The High Holy Days are here! See the cover for the schedule of services.

From the Education Center

Is It the Economy? The late Tip O’Neill, long-time Speaker of the U.S. House of Representatives, said that “all politics is local.” If you listen to the campaign ads, the economy has improved over the last three years, although job growth is lagging. Or it is worse than it has ever been, and job growth is lagging. I don’t know who is right. I do know that each of us lives our own local situation, not a national trend.

We have many funds at B’nai Israel that support a lot of important activities. Scholarships for Religious School, the Early Childhood Center, our camps, and Israel programs just scratch the surface. Special Needs programs for children and adults, Social Action, prayer books, Adult Jewish Learning, Family Education, Habitat for Humanity, and our rabbis’ discretionary funds are just a few of the areas supported by contributions by you and your friends. You can see the complete list at I hope you support them.

I want to make a special appeal. Religious School enrollment is nearly complete. We know we have a number of students whose families are in very difficult financial situations. Camp and Israel enrollment begins over the next several months. Help us help our children and their families. Please make a contribution to the Religious School Scholarship Fund or the Bob and Marsha Gillette Judaic Enrichment Fund. Please go to, sign in with your user This past year, the Bob and Marsha Gillette Judaic name and password, and make a contribution to one of Enrichment Fund assisted six of our students who went these—or any of our other funds. Make it in honor or to Israel this summer with NFTY (our national Reform in memory of someone you love. Make it because you youth movement). And it also helped four campers want to help. Make it because we are a community and from B’nai Israel go to Eisner and Crane Lake Camps. we support one another. But please make it. We have depleted that fund as well. L’shalom, Ira J. Wise, Director of Education Last year we raised $8,000 for the Religious School Scholarship Fund, which supports the enrollment of students in the Religious School. We awarded all of that money, completely depleting the fund as 22 students received assistance. Hopefully some of those families are in better shape financially. Some are not. And we know for certain that others have fallen on hard times.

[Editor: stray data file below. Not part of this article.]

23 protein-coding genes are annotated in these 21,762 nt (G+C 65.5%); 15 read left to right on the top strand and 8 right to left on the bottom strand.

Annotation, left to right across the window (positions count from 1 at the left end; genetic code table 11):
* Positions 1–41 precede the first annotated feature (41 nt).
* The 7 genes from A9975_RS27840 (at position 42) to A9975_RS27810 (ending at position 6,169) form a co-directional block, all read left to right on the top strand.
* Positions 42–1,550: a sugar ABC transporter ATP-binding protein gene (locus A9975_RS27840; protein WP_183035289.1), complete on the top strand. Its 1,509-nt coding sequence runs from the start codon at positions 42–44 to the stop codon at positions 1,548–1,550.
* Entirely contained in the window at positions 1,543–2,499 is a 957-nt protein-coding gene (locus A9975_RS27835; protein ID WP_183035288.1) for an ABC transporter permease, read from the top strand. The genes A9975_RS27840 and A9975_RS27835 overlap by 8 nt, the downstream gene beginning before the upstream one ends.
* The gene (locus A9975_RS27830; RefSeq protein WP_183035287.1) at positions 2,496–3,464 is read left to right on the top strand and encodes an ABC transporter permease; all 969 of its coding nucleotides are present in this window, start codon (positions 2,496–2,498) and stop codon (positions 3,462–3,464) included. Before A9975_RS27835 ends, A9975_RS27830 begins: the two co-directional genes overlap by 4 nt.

We are also pleased to announce that this fall, based on direction from the Religious School Committee’s Vision Team, we are running a pilot program for future enhancements to the Religious School curriculum called Etgar, meaning Challenge. In general, these enhancements include a more integrated and experiential learning environment and curriculum.